Bruce Lindholm, individually and as personal representative of the estate of Alexander Nels Lindholm; Vanoosheh Lindholm, individually Plaintiffs - Appellants
BMW of North America, LLC Defendant-Appellee
Submitted: June 5, 2017
from United States District Court for the District of South
Dakota - Pierre
WOLLMAN, ARNOLD, and GRUENDER, Circuit Judges.
ARNOLD, Circuit Judge.
jack supplied by his car's manufacturer, Alex Lindholm
was repairing his car when, tragically, it fell and killed
him. Relying on federal courts' diversity jurisdiction,
Alex's father sued BMW of North America, LLC, the
car's American distributor, on behalf of Alex's
estate, and both of Alex's parents sued in their
individual capacities. They laid claims for strict liability
based on defective design, negligence, negligent design,
breach of implied warranties, and wrongful death. The
district court granted BMW's motion for summary
judgment on each of the Lindholms' claims, and they
before the accident, while working on the car's exhaust
system located near the center of the car's
undercarriage, Alex and his father used the relevant jack to
raise it off the ground. Alex told his father that the jack
was the proper one for the job. After using the jack to raise
the car, Alex placed a jack stand under it to hold it in
place while they worked.
continued working on the job the next day. When one of his
friends picked him up at one point to run errands, the friend
noticed that the car was lifted in the back passenger area
with the jack. Alex informed the friend that he wanted to use
that particular jack because it was the manufacturer's
jack. Other jacks and jack stands were in the storage unit
where the work was performed, but on the day of the accident,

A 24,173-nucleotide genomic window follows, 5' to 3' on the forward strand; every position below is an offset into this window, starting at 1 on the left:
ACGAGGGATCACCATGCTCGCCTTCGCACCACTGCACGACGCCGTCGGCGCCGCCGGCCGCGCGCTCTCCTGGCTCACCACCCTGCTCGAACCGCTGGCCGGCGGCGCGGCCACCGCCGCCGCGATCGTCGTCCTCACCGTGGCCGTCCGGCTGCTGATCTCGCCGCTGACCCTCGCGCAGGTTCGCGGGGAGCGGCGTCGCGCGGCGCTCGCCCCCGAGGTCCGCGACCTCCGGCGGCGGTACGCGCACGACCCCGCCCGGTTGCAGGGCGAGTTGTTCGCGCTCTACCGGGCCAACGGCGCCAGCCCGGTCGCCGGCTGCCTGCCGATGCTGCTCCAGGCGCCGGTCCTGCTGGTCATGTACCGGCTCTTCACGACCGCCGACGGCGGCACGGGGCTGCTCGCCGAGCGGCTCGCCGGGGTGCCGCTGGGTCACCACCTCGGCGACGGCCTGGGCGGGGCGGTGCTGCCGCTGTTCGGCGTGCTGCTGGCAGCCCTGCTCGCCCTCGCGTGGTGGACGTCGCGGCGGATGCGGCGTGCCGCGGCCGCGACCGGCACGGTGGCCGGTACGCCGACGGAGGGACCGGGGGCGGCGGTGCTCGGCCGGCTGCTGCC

only the jack in question supported the car. While Alex was
working, the jack evidently tipped and the car fell on him.
He asphyxiated and died.
Lindholms' expert testified that the jack was not
defective per se but that that type of jack represented a
"regression in design" that compromised safety. In
reaching the conclusion that the jack was unsafe, he noted
its narrow base, its plastic (rather than steel) pivot head,
and two polymer castings in the upper pivot that
"click" together to fit, whereas other jacks are
"rigidly pinned" together. He calculated that the
jack could bear a lateral load of up to 65 pounds while fully
extended, whereas a different kind of jack known as a scissor
jack with a wider base could withstand a lateral load of up
to 260 pounds while fully extended, at least in part because
it has a wider base. He opined that jacks like the one Alex
used are defective and unreasonably dangerous because
consumers do not always use them correctly.
expert thought that the deficiencies that the Lindholms'
expert identified either did not cause the accident or were
not deficiencies at all. He explained that Alex was probably
able to use enough force to knock the jack over only by
rocking the car back and forth. Based on his opinion that
Alex had to be rocking the car back and forth, he thought it
was likely that Alex was trying to loosen an intractable
bolt. Alex's father had found items under the car after
the accident that were consistent with this hypothesis: In
fact, Alex's father tried to loosen the bolt in question,